VERIFY: Does D.C. get more rain than Seattle?3 min read
A TikToker with more than 297k views says D.C. gets more rainfall totals than Seattle. It’s true according to the National Weather Service
WASHINGTON D.C., DC — A viral TikTok video with more than 297,000 views, claims that D.C. gets more rainfall than Seattle, Washington.
“On average Washington, D.C. gets more rain per year than the big city in the other Washington,” TikTok user @triphacksdc, said. “The difference is that in Seattle it rains a little in a lot of days, while here it comes down in huge downpours.”
The TikToker also said 2018 was the rainiest year in D.C. with more than five feet of rain, and 2020 set the record for most “super rainy” days in one year.
Does Washington, D.C. get more rain than Seattle, Washington?
- Christopher Strong- meteorologist at the National Weather Service Baltimore-Washington
- National Weather Service- precipitation data for Seattle and D.C.
- Makayla Lucero- meteorologist at WUSA9
When it comes to the amount of rainfall, yes, D.C. has more inches of rain.
WHAT WE FOUND:
Christopher Strong, a meteorologist at NWS Baltimore-Washington, said it’s true.
“In terms of the amount of rain that we get, there is more rain that falls during the course of a typical year here in Washington, D.C. than in Seattle, but they get rained on more days than we get,” Strong said.
That’s backed up by publicly available NWS data.
We compared total rainfall over the last two decades and found that D.C. had more rain than Seattle in 13 out of the last 20 years.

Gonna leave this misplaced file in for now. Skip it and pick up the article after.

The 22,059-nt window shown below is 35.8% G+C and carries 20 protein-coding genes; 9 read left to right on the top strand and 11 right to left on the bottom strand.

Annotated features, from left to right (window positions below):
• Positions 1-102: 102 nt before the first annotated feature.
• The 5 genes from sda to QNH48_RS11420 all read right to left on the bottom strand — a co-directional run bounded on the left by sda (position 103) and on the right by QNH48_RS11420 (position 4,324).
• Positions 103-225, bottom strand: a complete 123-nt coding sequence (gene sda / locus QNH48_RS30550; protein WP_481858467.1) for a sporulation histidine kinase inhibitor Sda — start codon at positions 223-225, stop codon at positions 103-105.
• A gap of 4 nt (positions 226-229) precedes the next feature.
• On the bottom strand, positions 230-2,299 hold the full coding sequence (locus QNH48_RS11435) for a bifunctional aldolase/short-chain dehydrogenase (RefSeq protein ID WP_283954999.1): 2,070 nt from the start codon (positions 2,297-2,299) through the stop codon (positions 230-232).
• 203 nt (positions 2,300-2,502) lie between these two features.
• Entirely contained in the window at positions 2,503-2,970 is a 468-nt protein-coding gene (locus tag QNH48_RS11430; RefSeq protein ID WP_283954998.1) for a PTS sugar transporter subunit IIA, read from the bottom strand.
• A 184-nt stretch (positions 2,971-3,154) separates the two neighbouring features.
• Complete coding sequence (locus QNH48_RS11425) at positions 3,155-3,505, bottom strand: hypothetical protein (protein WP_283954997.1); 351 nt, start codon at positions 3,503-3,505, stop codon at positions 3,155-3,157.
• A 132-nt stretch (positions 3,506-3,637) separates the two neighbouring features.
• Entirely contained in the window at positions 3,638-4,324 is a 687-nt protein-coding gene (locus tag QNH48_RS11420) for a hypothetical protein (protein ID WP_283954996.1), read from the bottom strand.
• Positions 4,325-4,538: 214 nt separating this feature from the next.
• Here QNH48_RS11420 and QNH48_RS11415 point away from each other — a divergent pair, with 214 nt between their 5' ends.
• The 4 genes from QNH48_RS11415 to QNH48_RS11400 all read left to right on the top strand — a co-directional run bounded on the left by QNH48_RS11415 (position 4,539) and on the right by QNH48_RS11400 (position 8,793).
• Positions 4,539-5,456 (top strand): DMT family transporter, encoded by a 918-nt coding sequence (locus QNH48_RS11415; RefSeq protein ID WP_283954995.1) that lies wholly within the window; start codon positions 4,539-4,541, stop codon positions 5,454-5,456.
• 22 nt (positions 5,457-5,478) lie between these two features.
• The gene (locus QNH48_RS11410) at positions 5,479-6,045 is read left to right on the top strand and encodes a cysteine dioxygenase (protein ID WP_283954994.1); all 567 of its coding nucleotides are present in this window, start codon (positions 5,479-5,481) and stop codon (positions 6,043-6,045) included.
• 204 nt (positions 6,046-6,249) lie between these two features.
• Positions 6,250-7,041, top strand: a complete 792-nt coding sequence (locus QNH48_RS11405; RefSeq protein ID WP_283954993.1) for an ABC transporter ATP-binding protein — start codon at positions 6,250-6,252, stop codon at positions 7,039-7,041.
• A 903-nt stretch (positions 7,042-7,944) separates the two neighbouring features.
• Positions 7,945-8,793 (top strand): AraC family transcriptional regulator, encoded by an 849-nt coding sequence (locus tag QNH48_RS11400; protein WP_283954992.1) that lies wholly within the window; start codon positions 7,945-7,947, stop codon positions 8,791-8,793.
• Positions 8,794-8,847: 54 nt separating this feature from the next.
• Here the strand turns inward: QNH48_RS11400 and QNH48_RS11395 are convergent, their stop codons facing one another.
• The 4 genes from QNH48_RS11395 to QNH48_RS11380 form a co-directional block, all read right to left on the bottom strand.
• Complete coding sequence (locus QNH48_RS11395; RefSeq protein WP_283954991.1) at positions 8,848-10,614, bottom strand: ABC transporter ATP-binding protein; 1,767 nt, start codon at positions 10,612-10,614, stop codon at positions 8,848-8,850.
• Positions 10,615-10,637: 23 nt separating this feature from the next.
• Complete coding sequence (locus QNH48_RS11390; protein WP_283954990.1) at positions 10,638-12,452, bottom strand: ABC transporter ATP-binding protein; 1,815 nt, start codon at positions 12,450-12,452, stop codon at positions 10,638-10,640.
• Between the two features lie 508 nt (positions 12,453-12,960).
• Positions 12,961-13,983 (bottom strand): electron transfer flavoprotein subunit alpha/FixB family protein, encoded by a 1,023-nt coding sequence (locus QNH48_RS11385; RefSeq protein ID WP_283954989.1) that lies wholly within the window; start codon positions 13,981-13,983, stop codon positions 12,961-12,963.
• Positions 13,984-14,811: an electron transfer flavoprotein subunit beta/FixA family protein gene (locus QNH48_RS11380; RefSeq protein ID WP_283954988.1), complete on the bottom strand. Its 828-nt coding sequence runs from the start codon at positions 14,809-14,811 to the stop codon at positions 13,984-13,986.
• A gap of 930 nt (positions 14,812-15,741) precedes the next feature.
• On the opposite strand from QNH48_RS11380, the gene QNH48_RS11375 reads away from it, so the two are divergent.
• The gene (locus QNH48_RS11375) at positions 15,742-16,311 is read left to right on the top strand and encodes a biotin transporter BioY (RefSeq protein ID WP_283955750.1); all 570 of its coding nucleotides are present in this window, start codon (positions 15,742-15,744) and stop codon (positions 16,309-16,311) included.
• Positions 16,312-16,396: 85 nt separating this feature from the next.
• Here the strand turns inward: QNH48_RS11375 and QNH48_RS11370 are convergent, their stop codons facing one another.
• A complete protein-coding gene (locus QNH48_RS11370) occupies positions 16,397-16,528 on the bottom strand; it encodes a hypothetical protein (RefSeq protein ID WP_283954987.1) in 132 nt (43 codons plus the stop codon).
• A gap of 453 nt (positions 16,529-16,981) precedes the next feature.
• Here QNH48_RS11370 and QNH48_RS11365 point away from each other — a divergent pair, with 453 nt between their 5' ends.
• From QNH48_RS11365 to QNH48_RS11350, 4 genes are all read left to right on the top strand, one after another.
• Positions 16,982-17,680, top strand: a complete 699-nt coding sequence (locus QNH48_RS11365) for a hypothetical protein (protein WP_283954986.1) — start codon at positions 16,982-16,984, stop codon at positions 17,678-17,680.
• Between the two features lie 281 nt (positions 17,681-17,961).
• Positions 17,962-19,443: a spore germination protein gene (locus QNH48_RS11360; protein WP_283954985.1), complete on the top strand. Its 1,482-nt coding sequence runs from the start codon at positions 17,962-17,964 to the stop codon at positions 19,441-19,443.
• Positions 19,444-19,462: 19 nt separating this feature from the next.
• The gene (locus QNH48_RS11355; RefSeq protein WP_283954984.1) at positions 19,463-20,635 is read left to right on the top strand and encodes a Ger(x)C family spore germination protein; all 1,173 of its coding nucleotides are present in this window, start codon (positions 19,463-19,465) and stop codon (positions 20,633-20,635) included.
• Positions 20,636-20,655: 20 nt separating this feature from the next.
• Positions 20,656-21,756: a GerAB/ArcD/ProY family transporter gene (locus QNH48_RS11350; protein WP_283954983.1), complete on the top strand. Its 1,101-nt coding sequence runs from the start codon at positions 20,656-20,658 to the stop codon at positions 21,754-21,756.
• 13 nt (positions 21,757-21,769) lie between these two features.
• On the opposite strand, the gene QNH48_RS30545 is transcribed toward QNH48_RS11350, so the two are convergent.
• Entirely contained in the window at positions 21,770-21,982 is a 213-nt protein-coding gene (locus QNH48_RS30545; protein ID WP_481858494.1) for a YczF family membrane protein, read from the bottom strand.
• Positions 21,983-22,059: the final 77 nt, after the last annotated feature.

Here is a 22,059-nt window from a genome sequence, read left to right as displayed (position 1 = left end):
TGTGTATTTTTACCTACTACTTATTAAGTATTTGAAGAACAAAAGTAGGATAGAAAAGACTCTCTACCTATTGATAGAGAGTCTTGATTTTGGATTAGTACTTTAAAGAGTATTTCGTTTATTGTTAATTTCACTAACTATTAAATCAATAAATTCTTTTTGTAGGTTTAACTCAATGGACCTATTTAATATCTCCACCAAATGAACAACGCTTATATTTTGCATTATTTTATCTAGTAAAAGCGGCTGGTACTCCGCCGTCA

As for the video’s other claims, it’s also true that 2018 was the wettest year on record for D.C. with over five feet of rain. The District also set a record in 2020 with seven “super rainy” days or days with one to two inches.
“Two of the top 10 rainiest years, were just in the 2000s,” Strong said. ” And one of the things we’re also seeing when you look at not only daily rainfall but how much rainfall can happen in an hour—which is really what drives a lot of our flooding and flash flooding and really dangerous events that we can get from time to time. And what we’re starting to see is an uptick in the amount of days where we get, you know, an inch and a half to three inches of rain in an hour.”
Strong says that the uptick is due to global warming.
“What we’re seeing is that as the global climate warms, that allows more evaporation…of the ocean, which puts more moisture into the atmosphere,” Strong said. “And when conditions are right, and you focus that moisture into a rainstorm, you can get more frequent and more heavy rain events.”
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